Back-to-school means new clothes. We’ve had previous conversations here and here about how the clothing and toy industries sexualize kids. It’s hard for parents to push back against billion dollar corporations who couldn’t care less about your standards for appropriate attire for your children.
But you have to shop, so you head to the store armed with your standards, but you can’t find anything you feel good about purchasing. To make things dicier, your child loves the clothes you despise.
That’s this mom’s problem:
How do I talk to my 12 year old daughter about how the way she dresses? She has a very “womanly” body and could easily pass for 18! She’s proud of the way she looks and I am delighted she is comfortable with her body. I don’t want to ruin that by saying the wrong thing, but I also do not want her to continue dressing in a way that seems to me to be provocative. She may be teased, she may get “hit-on” by a MAN! I want to protect her and at the same time, foster her confidence in herself.
Please help me with the right words. Thanks! – In a bind
Dear In a bind,
It’s great your daughter feels so comfortable in her body. May her self-confidence continue throughout her life time!
I’ll assume you pay for her clothes. If you aren’t comfortable with her choices you have veto power. Avoid heated conversations in the store. Talk about it before your next shopping trip or before handing over money to her for purchasing clothes.
You might say something like this: “Sweetheart, I love how confident you are about your body. Many girls don’t feel so comfortable in their own skin as you do. But you need a reality check. We live in a society where men (and other girls and women) judge you based on how you dress.
It isn’t fair to make assumptions about people because of how they look or dress, but fair or unfair, it is part of the reality of growing up as a girl.
I’m your mom and my job is to keep you safe and to educate you about the messages your clothing choices might be sending, without your knowing it. Let’s talk about this.”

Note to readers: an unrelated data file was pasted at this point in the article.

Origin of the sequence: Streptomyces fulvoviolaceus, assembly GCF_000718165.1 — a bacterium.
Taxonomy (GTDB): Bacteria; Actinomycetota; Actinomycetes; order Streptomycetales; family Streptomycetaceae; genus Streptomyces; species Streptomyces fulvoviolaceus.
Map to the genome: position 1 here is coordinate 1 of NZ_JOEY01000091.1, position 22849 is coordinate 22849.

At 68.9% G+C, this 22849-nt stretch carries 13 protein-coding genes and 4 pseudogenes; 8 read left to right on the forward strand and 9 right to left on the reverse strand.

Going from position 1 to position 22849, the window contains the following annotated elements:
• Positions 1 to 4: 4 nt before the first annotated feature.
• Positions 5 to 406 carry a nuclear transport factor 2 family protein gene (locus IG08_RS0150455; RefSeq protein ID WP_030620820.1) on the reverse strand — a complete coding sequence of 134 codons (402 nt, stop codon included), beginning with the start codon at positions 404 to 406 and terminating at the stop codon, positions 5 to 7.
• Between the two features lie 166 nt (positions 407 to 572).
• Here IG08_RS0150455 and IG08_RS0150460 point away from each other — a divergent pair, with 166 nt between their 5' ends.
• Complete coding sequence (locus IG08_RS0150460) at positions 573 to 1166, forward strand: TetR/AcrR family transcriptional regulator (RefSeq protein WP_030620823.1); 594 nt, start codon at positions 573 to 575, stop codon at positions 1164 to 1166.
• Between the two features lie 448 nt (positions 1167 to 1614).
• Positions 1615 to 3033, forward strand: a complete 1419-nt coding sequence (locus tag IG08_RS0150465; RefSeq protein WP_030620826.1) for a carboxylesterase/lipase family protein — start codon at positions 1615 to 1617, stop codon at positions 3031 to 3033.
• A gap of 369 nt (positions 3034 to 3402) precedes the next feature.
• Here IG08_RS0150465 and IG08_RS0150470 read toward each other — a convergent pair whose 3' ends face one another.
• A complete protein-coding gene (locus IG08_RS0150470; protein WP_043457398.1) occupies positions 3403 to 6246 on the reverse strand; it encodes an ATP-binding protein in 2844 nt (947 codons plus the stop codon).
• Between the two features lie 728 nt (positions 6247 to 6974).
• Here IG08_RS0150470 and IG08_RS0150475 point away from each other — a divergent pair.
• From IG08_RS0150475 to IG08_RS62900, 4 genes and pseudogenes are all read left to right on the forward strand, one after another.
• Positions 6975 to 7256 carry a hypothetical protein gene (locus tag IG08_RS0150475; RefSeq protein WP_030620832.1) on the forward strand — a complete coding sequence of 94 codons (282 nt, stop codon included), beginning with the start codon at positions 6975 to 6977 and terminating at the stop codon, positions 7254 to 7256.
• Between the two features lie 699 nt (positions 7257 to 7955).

Stay calm and keep your voice neutral and respectful and you could open up a very positive ongoing conversation with your daughter.
I hope this helps.
P.S. I reached out to my wise friend and fellow educator, Iréné Celcer for added input on your dilemma. Here are her three tips and thoughts.
1) Engage her in a conversation vs a lecture. Find out her thoughts, feelings and ideas on the topic. (See the paragraph below for a way to start.)
2) This conversation is not a ONE TIME thing. It will develop ebb and turn and change. And it may be the one area that she choses to drive you crazy with. Be smart and chose your battles.
3) No matter how she looks on the outside, she is still only 12 years old. And you are and should be the one who approves the clothing. You hold that wallet.
Here’s what you might say: “Society asks young women to dress in a certain way and to feel comfortable, but when they do, they are often viewed as sluts. Young boys or men can be rude and insensitive. They can start hurtful rumors. It is unfair and it is not your fault. I love you, but I will not let you chose whatever you like to wear. Why? Because some clothes send a signal you may not intend to send. People will look at what you’re wearing and interpret the signals. Even if those signals are not at all what’s on your mind, people may react to those signals as if they were the truth. Being dressed in a certain way makes people think certain thoughts. And thoughts lead to actions that could put you in harm’s way.”